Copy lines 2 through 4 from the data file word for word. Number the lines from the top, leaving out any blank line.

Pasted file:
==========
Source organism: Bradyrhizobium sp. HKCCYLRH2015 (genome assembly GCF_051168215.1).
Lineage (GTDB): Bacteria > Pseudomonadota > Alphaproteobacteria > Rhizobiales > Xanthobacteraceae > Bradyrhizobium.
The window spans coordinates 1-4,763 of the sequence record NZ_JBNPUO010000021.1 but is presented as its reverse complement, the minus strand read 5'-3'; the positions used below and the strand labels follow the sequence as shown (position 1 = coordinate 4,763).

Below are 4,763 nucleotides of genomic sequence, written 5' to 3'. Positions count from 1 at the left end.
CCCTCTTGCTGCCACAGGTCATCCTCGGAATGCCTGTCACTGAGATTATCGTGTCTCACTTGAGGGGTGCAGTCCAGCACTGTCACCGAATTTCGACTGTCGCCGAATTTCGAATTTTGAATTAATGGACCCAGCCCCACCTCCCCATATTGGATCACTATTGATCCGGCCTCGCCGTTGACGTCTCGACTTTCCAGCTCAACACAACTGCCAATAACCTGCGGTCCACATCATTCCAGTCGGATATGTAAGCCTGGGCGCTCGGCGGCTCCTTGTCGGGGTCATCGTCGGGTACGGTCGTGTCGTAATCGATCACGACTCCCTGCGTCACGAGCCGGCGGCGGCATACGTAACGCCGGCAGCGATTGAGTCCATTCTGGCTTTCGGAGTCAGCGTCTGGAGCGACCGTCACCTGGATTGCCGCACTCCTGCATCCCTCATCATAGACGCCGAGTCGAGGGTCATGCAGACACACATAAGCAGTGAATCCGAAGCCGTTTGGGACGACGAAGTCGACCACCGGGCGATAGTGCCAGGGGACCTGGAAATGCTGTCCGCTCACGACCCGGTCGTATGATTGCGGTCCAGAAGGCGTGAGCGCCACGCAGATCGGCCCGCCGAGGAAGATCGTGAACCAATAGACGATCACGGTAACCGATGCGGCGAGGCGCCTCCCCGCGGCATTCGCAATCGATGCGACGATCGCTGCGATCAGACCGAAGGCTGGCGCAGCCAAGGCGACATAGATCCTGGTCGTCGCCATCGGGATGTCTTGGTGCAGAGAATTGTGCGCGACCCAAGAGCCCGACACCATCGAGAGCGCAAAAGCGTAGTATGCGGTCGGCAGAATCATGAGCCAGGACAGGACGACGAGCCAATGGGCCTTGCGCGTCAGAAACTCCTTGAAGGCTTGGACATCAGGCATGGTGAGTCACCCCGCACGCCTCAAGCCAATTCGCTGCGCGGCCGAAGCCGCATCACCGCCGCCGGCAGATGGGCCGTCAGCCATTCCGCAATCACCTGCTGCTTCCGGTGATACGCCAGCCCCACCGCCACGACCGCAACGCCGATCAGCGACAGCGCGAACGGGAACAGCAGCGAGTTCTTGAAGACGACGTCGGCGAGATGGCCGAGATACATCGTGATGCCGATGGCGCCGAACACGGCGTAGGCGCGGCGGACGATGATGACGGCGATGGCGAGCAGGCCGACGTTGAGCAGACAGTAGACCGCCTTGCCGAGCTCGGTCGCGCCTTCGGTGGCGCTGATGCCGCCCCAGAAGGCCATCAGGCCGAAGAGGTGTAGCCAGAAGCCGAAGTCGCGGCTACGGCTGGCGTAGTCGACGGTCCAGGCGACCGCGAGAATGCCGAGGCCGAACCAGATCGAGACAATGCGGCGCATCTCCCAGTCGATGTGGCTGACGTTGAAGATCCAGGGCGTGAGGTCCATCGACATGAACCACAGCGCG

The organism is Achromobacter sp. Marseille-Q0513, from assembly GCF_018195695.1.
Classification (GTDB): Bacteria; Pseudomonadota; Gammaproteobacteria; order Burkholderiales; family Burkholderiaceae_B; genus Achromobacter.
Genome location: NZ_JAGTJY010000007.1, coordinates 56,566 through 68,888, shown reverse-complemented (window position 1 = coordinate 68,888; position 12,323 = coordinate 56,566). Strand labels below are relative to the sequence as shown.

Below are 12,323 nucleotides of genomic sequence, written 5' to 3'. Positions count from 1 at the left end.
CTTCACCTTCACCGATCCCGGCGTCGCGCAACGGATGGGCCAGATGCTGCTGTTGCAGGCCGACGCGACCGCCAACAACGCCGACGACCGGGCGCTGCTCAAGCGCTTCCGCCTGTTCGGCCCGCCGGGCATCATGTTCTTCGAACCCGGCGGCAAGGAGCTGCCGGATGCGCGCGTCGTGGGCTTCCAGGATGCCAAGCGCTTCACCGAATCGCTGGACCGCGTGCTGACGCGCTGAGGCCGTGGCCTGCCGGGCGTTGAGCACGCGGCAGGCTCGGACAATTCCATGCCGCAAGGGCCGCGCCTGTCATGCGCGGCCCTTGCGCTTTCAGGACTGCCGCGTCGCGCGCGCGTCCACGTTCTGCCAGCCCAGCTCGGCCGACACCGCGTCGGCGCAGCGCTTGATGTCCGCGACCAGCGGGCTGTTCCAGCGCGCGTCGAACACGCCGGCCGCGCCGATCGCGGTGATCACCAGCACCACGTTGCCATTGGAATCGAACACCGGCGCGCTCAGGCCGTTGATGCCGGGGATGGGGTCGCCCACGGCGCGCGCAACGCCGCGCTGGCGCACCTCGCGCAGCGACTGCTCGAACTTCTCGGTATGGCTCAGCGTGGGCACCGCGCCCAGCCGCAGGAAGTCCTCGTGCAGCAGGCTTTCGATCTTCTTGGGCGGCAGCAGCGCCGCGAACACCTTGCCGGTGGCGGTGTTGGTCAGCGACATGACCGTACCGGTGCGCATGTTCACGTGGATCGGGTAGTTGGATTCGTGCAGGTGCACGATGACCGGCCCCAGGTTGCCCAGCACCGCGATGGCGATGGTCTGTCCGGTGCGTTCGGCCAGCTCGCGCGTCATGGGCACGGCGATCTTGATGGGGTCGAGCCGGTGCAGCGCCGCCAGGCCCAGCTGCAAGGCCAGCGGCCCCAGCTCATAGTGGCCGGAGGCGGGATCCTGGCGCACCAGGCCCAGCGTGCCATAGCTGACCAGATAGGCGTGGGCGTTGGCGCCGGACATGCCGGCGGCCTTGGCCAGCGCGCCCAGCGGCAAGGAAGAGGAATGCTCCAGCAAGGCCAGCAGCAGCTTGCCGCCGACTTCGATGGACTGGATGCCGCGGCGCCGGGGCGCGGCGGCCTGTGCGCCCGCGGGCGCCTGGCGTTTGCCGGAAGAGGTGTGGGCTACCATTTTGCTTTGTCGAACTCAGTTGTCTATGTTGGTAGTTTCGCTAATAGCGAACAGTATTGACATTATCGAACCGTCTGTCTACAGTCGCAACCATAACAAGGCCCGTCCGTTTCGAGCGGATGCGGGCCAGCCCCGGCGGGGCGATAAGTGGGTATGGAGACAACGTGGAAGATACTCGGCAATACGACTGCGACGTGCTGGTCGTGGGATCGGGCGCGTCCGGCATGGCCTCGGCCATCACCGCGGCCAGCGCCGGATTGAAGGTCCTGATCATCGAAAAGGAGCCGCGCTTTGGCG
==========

Lineage (GTDB): Bacteria > Pseudomonadota > Alphaproteobacteria > Rhizobiales > Xanthobacteraceae > Bradyrhizobium.
The window spans coordinates 1-4,763 of the sequence record NZ_JBNPUO010000021.1 but is presented as its reverse complement, the minus strand read 5'-3'; the positions used below and the strand labels follow the sequence as shown (position 1 = coordinate 4,763).

Below are 4,763 nucleotides of genomic sequence, written 5' to 3'. Positions count from 1 at the left end.